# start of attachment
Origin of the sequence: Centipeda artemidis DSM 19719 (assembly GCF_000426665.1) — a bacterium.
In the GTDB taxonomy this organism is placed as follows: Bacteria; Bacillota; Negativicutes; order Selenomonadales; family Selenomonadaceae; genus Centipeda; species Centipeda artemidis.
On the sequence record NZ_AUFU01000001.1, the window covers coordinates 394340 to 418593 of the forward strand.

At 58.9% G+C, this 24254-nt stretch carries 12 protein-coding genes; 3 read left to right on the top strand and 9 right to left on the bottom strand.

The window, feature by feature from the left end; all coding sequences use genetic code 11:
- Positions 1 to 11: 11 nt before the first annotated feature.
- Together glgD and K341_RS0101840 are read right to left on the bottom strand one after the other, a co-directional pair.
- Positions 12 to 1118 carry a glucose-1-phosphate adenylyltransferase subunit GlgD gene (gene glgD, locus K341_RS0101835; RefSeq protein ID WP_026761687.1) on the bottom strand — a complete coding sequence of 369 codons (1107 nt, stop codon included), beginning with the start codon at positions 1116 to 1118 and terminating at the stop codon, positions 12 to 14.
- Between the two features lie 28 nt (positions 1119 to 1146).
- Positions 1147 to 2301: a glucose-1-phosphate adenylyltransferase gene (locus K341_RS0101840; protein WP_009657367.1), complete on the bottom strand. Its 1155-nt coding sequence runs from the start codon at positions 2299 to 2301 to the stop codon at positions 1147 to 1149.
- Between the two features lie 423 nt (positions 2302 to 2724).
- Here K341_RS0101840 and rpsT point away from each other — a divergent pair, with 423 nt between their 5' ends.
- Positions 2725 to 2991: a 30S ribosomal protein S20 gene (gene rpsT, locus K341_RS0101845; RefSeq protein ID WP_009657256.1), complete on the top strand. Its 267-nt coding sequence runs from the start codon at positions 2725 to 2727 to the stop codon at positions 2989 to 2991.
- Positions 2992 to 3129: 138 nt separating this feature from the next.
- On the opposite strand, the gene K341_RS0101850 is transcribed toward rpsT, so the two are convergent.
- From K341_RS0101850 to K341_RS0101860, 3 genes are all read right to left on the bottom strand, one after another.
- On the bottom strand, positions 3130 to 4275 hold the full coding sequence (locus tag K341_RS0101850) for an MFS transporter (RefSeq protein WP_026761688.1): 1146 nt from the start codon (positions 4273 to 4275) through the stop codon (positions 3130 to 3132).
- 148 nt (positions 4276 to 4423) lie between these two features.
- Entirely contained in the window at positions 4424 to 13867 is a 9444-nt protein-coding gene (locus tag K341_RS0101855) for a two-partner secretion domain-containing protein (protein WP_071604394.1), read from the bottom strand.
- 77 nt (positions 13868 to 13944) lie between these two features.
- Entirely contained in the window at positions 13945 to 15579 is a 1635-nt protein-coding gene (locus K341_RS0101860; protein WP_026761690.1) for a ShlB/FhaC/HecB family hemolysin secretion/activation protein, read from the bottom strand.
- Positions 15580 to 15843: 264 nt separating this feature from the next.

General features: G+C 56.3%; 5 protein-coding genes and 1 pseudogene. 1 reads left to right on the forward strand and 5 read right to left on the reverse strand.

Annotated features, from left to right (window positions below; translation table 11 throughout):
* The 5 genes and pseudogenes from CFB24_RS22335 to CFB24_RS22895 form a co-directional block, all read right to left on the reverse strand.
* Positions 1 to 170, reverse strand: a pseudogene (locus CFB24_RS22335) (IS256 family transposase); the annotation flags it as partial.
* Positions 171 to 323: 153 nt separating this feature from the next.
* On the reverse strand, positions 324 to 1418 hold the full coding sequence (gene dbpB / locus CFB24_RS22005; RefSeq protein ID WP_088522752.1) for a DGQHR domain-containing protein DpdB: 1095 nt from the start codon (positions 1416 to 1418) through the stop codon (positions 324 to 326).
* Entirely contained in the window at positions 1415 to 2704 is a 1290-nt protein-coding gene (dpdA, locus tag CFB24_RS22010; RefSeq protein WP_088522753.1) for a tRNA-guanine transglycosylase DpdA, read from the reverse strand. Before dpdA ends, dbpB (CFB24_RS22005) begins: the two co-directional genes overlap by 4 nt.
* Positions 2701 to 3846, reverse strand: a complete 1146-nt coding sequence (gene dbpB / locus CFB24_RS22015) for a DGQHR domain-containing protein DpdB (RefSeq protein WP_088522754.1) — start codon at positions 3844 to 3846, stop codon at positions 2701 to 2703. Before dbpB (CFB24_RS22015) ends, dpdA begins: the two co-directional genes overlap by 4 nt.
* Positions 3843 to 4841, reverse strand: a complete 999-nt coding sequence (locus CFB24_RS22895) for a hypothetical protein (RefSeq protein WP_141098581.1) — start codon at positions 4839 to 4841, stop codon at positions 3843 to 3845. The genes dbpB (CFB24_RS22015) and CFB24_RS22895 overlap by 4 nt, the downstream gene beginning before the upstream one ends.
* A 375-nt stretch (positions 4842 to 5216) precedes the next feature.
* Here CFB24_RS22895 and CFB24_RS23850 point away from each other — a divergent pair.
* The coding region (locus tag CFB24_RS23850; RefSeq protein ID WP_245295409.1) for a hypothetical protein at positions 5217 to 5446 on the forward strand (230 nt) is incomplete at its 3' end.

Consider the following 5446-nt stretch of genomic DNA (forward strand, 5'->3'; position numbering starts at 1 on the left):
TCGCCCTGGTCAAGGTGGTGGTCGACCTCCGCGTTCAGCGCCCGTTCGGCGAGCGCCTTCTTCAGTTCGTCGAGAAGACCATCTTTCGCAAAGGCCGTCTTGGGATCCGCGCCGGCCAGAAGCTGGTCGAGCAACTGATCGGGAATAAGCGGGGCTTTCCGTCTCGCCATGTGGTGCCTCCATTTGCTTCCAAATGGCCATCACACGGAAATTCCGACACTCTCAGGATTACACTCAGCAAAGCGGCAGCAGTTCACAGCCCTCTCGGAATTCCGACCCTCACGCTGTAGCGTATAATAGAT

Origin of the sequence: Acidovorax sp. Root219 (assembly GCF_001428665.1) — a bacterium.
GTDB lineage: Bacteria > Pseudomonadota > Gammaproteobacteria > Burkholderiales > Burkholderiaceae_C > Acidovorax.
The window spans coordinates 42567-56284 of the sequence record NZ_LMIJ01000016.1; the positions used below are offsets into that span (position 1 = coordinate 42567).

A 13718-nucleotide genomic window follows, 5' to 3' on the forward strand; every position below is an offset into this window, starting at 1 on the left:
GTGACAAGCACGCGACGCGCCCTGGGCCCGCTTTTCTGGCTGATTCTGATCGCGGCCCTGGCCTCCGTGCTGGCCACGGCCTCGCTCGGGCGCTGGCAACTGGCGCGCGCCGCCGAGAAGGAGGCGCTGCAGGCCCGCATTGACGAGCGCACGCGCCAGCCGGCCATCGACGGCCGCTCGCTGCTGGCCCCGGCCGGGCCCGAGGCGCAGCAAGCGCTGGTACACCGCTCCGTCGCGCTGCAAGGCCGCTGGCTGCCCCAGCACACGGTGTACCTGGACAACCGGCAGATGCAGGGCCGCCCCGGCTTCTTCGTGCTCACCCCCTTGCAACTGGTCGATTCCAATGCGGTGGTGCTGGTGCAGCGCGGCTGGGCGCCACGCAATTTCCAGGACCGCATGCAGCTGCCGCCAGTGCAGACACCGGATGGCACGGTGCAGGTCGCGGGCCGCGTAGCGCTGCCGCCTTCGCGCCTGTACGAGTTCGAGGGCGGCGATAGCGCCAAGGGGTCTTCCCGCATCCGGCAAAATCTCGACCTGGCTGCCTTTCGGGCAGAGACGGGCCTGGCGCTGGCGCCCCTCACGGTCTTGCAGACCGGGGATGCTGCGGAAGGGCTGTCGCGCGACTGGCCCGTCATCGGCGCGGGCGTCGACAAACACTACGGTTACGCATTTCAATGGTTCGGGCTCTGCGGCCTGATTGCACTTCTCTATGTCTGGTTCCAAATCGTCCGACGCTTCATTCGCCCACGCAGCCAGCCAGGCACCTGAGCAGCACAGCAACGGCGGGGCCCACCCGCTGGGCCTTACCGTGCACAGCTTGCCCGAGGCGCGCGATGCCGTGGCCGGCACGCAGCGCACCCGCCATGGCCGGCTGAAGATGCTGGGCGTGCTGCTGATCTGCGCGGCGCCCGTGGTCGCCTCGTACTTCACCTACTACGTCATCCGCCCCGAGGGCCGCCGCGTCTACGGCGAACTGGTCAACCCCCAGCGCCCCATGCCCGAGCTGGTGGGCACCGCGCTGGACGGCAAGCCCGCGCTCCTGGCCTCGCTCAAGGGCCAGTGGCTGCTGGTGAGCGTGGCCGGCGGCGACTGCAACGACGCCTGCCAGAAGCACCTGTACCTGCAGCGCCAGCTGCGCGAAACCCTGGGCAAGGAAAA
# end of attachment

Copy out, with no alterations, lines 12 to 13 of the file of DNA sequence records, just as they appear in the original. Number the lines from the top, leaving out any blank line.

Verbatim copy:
- Here K341_RS0101840 and rpsT point away from each other — a divergent pair, with 423 nt between their 5' ends.
- Positions 2725 to 2991: a 30S ribosomal protein S20 gene (gene rpsT, locus K341_RS0101845; RefSeq protein ID WP_009657256.1), complete on the top strand. Its 267-nt coding sequence runs from the start codon at positions 2725 to 2727 to the stop codon at positions 2989 to 2991.